Q: How can I provide a full hot meal to one of the shelters?
A: There are 3 ways to provide a full hot meal. You can: (A) order food from a local restaurant and have it delivered to one of our shelters; (B) cook a meal with your friends and/or family in a donor kitchen and deliver it to one of our shelters; (C) order a complete menu online and deliver the ingredients to one of our shelters for the staff to prepare; or (D) purchase, prepare and serve a meal in one of our shelter kitchens with our staff.
Q: If I choose Option (A), who should I order from?
A: You can order from any local restaurant. You’re welcome to order fast food, something fancy, or anything in between.
Q: If I choose Option (B), how do I know what to do?
A: If you have access to a donor kitchen (in a church, community center, or other), you can use one of our selected menus or you can choose your own menu. These meals should be delivered in disposable buffet-style sheet pans.
Q: What classifies a kitchen as a donor kitchen?
A: A DONOR KITCHEN is a publicly available kitchen in a faith-based organization, community center, or another location site. The DONOR KITCHEN does not need to have a health permit, but must have basic facilities such as adequate handwashing, dishwashing, refrigeration, and cooking equipment. It must have a safe water supply, be protected from weather and animals, and be cleaned before food preparation starts.
Q: If I choose Option (C), how will I know what to order?
A: We have selected menus on our website for you to choose from. There are instructions on what to order and a link to order online.
Q: Under Option (C), how much does it cost to feed 100 people?
A: The cost to provide enough food to feed 100 people from one of our selected menus is approximately $250.
Q: If I choose Option (D) what are the steps I take?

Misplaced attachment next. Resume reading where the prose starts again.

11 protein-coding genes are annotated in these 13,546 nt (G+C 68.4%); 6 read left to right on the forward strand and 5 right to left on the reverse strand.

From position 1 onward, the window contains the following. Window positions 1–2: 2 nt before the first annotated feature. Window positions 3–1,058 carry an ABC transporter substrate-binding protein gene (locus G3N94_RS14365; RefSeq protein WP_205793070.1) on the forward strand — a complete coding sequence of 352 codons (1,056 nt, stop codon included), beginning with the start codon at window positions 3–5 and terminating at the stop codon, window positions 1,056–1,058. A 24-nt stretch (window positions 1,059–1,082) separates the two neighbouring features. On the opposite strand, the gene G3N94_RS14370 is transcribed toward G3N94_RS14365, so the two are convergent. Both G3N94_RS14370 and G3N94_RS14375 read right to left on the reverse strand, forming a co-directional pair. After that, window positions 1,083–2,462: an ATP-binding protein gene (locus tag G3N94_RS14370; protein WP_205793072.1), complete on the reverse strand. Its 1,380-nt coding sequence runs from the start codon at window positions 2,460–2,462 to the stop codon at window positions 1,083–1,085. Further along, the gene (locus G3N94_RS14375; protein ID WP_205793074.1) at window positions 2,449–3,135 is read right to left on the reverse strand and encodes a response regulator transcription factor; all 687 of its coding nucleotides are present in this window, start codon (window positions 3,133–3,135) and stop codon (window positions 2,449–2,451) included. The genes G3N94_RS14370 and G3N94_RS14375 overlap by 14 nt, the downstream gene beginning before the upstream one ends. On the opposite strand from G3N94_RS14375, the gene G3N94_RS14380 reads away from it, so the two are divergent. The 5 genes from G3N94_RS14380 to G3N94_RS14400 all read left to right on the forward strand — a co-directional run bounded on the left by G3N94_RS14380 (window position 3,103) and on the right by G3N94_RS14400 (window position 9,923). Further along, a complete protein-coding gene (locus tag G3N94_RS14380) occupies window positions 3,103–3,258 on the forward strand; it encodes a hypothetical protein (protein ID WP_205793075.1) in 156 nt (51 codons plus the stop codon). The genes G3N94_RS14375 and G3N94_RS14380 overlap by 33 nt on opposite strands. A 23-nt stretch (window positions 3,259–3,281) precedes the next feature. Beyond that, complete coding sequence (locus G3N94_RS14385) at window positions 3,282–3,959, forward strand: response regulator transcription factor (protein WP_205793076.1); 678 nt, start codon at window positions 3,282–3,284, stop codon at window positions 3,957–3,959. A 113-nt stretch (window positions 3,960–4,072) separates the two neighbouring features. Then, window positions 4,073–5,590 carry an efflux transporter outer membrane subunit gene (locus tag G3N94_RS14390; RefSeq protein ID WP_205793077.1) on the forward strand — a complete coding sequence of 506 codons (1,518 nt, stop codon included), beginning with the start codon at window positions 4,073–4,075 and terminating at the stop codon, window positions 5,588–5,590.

A: You will contact the BAM Specialist for the details. The process has been simplified for you.
Q: Can I cook food in my home kitchen?
A: You can make baked goods such as bread, cookies, pastries, and pies in a home kitchen. Hot meals, sandwiches, and sack lunches must be prepared in a donor kitchen.
Q: How often do the Search + Rescue teams go out to bring food and other resources to our neighbors living in the streets?
A: The Search + Rescue teams go out 5 nights a week. They serve 800 sandwiches a day, 7 days a week. Any amount of support toward these efforts to provide lifesaving help to our neighbors is not only appreciated, but greatly needed.
Q: How can I support the Search + Rescue efforts that go out to our neighbors on the streets?
A: You can support Search + Rescue efforts by making PB&J sandwiches and/or sack lunches. You can also learn about volunteering to go out as part of one of our Search + Rescue teams by clicking here.
Q: How many sandwiches or sack lunches should we make?
A: Please prepare anywhere from 100 to 800 sandwiches and/or sack lunches.
Q: Do you have any tips on how to make such a large volume of sandwiches?
A: Please refer to our sandwich-making details sheet, which gives the shopping list, as well as preparation, packing, and delivery instructions. NOTE: the details sheet explains how to make 400 sandwiches, but you can adjust the shopping list to make anywhere from 100 to 800 sandwiches.